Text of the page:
Another concern is that because of the thousands of scientists that have been drawn into biodefense research by the availability of generous funding, there’s a risk that a few of them may be “bad apples.” Indeed, after a seven-year investigation of the 2001 anthrax letter attacks, the FBI now believes that the perpetrator was an insider – a government microbiologist working at Fort Detrick, the Army’s premier biodefense lab. So it turns out that “the enemy is us.”
It’s a great irony is that the anthrax letter attacks apparently came from within the U.S. government biodefense complex, because in response to that incident the Bush administration tripled the size of the complex. Today, some 14,000 people are authorized to work with pathogens and toxins of bioterrorism concern, known as “select agents.” By greatly increasing the number of people who know how to work with dangerous pathogens in order to develop defenses against them, we’ve increased the statistical risk that some of these individuals—for personal or ideological reasons—may decide to use their specialized know-how for harmful purposes. Thus, the biodefense boom has arguably increased the risk of an attack.
Beyond that, the sheer size and scope of the U.S. biodefense program has aroused suspicion on the part of other countries. There’s now a National Interagency Biodefense Campus at Fort Detrick that includes three maximum-containment labs: the U.S. Army Medical Research Institute of Infectious Diseases (USAMRIID), the Integrated Research Facility run by the National Institute of Allergy and Infectious Diseases, and the National Biodefense Analysis and Countermeasures Center (NBACC) under the Department of Homeland Security. Because NBACC does classified research, even some people I know at USAMRIID have no idea what goes on there. If U.S. Army scientists have questions about the secrecy surrounding NBACC, then the Russians and the Chinese must assume that the lab is involved in offensive research. I personally believe that those suspicions are unfounded, but they could still cause other countries to start hedging their bets, and soon we could find ourselves in the middle of a biological arms race.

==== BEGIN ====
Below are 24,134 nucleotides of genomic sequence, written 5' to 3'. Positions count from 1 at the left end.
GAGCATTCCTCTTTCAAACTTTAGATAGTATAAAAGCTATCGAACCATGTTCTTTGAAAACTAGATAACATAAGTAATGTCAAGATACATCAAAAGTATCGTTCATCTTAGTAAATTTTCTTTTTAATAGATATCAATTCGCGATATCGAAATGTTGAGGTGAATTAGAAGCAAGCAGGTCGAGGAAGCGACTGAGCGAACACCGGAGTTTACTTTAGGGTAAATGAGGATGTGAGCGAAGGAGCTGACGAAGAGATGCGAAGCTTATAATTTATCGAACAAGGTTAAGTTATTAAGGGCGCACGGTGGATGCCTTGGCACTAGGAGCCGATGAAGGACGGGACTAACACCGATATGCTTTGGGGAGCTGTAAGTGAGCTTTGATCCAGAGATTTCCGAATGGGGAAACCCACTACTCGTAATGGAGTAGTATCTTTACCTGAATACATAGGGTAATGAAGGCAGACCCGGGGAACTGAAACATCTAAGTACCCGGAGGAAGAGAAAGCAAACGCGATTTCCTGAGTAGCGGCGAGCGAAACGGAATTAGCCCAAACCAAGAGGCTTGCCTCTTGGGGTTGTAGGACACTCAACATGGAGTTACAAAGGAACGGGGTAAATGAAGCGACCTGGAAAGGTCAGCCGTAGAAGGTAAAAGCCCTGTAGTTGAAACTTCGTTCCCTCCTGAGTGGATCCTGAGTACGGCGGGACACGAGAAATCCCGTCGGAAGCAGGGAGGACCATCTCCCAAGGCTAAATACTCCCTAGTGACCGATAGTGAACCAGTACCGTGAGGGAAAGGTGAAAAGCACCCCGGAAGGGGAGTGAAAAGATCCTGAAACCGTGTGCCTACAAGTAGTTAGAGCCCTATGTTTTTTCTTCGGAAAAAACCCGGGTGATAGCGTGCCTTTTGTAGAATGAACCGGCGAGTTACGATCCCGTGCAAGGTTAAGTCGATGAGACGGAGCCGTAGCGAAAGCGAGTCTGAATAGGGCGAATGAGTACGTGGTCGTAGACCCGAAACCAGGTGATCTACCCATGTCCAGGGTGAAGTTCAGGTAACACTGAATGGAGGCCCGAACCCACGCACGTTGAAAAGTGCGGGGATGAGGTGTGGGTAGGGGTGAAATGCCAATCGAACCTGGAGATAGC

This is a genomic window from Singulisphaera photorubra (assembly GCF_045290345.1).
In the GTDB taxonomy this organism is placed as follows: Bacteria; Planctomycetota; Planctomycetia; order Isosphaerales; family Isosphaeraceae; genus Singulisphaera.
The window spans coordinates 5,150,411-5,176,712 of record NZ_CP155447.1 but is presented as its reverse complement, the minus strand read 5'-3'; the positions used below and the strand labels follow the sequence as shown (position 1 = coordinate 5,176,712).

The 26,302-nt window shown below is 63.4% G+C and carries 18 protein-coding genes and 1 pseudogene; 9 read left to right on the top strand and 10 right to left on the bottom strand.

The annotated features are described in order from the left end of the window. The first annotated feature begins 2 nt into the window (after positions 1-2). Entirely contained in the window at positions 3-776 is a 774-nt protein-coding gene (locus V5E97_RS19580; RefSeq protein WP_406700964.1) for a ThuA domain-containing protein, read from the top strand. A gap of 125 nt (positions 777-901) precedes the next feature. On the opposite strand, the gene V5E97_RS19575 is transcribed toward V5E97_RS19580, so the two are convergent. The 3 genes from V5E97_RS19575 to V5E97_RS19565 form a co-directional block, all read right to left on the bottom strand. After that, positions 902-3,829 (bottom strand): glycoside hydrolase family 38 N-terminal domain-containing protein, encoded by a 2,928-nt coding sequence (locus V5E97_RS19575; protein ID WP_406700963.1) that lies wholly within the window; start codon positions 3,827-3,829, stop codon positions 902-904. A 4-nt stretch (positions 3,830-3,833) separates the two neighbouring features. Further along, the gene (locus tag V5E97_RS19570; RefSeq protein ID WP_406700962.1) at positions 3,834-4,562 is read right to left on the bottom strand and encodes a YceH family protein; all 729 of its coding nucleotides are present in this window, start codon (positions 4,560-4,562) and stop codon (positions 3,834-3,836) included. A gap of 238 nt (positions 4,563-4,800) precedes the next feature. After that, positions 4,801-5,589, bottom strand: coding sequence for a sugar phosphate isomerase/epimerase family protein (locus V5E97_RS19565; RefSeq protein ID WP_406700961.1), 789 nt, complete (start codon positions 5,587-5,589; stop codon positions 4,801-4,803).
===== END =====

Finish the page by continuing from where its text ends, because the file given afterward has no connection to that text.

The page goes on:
The point is that in our efforts to defend against an attack, we may have increased the probability of one, plus the lack of transparency with biodefense research doesn’t exactly increase the “trust” factor with other countries.
Biological weapons, biological terrorism, and biological defense are all tied together as part of the incredibly complex national security picture that has been etched by the events of the past decade. It’s good to know that the Obama administration has a broader, more multilateral, inclusive approach to addressing biological threats, but the biggest problem remains, and I’ll paraphrase Ronald Reagan’s favorite quote:
Without verification, there cannot be trust.
There’s a lot of work to do in the future.